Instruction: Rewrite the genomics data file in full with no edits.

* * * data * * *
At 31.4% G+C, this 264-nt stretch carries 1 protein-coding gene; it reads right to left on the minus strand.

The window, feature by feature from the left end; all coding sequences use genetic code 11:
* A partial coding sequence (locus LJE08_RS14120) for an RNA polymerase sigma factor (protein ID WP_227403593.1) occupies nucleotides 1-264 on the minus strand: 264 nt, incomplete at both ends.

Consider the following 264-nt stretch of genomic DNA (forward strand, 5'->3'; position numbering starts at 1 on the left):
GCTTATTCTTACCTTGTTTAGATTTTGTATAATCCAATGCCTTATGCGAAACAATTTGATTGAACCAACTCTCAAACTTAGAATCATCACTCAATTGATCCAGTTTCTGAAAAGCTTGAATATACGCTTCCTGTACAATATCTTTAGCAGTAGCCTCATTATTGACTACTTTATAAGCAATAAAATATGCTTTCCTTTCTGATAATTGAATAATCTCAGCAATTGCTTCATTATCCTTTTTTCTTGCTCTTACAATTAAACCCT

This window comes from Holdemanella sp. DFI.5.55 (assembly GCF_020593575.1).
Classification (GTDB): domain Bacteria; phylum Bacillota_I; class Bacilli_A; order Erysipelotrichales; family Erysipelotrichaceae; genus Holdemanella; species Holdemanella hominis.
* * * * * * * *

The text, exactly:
At 31.4% G+C, this 264-nt stretch carries 1 protein-coding gene; it reads right to left on the minus strand.

The window, feature by feature from the left end; all coding sequences use genetic code 11:
* A partial coding sequence (locus LJE08_RS14120) for an RNA polymerase sigma factor (protein ID WP_227403593.1) occupies nucleotides 1-264 on the minus strand: 264 nt, incomplete at both ends.

Consider the following 264-nt stretch of genomic DNA (forward strand, 5'->3'; position numbering starts at 1 on the left):
GCTTATTCTTACCTTGTTTAGATTTTGTATAATCCAATGCCTTATGCGAAACAATTTGATTGAACCAACTCTCAAACTTAGAATCATCACTCAATTGATCCAGTTTCTGAAAAGCTTGAATATACGCTTCCTGTACAATATCTTTAGCAGTAGCCTCATTATTGACTACTTTATAAGCAATAAAATATGCTTTCCTTTCTGATAATTGAATAATCTCAGCAATTGCTTCATTATCCTTTTTTCTTGCTCTTACAATTAAACCCT

This window comes from Holdemanella sp. DFI.5.55 (assembly GCF_020593575.1).
Classification (GTDB): domain Bacteria; phylum Bacillota_I; class Bacilli_A; order Erysipelotrichales; family Erysipelotrichaceae; genus Holdemanella; species Holdemanella hominis.